Many people are at least interested in having an idea of the adult weight of their Yorkie puppy. This is a very tricky thing to predict. A lot has to be taken in to consideration including genetics (weights and build of parents and grandparents) and environmental factors (is the puppy weaned or not, has he been sick, etc).
There are a lot of “Yorkie Growth Charts” out there. While they can be used as a good tool, you must remember that every Yorkie is different. In my experience, growth charts are a very rough guide, and have been accurate for me about 50% of the time.
The best thing a new Yorkie owner can do to predict the weight of their puppy is to triple the puppy’s weight at 8 weeks, or double the weight at 12 weeks. This is a very good way to guesstimate the weight of your Yorkie as an adult. Taking this prediction into consideration with (at a minimum) the weights of the parents and you will have a very good idea about the eventual size of your puppy.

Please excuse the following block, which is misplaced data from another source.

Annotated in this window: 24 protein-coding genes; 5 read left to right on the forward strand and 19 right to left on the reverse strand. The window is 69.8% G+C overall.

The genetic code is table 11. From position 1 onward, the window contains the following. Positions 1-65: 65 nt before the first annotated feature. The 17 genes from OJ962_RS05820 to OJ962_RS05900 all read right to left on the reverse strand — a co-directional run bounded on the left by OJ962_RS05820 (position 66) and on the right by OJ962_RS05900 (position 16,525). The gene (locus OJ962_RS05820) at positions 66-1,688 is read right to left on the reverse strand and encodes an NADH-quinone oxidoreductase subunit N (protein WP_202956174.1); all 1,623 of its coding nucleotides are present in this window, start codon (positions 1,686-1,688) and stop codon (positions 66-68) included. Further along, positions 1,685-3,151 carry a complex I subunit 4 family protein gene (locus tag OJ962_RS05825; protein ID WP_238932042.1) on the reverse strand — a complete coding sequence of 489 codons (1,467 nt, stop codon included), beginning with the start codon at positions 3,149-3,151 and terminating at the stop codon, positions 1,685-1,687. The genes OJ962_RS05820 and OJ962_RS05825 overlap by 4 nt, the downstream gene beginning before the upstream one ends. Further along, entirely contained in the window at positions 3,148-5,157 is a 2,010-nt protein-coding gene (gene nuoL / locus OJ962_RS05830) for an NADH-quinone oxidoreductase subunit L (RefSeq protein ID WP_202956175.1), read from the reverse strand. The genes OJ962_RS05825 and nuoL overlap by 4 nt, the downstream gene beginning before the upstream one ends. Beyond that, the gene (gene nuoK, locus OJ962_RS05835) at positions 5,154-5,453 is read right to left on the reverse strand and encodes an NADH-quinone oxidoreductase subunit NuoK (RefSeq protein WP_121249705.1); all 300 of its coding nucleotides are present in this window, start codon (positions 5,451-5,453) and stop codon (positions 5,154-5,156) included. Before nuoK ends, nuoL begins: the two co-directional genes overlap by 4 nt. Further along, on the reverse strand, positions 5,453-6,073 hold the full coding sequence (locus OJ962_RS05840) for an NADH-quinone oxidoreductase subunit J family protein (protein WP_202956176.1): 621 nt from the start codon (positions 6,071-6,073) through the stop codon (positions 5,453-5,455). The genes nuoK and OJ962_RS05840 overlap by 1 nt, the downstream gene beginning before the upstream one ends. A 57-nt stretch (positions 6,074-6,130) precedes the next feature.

There has been much talk lately about Yorkie weights. In years past, people weren’t asking about adult weights, they were more concerned with the health of their Yorkie. But, there has been quite a trend over the past couple of years as far as size is concerned. A lot of this has to do with these so called teacup Yorkies. To clear the air about that, there is only one Yorkie, and the official standard is not to exceed 7 pounds. There are some breeders who breed for a very small sized Yorkie. The general public has taken to calling these Yorkies teacups, tiny, micro, toy, and on and on. Yorkshire terriers are a toy breed, and there is no distinction in the standard based on sizes or weights. These are terms people have started using to sell their puppies. Though, I have heard owners call their larger Yorkies “teapots,” but have yet to see a breeder advertise a puppy as such.
Please beware of anyone who uses these terms in advertising their puppies. The term “teacup” and related words are expressly prohibited by the YTCA Codes of Ethics. Additionally, it is never a good idea to breed a female Yorkie that is under 5 pounds.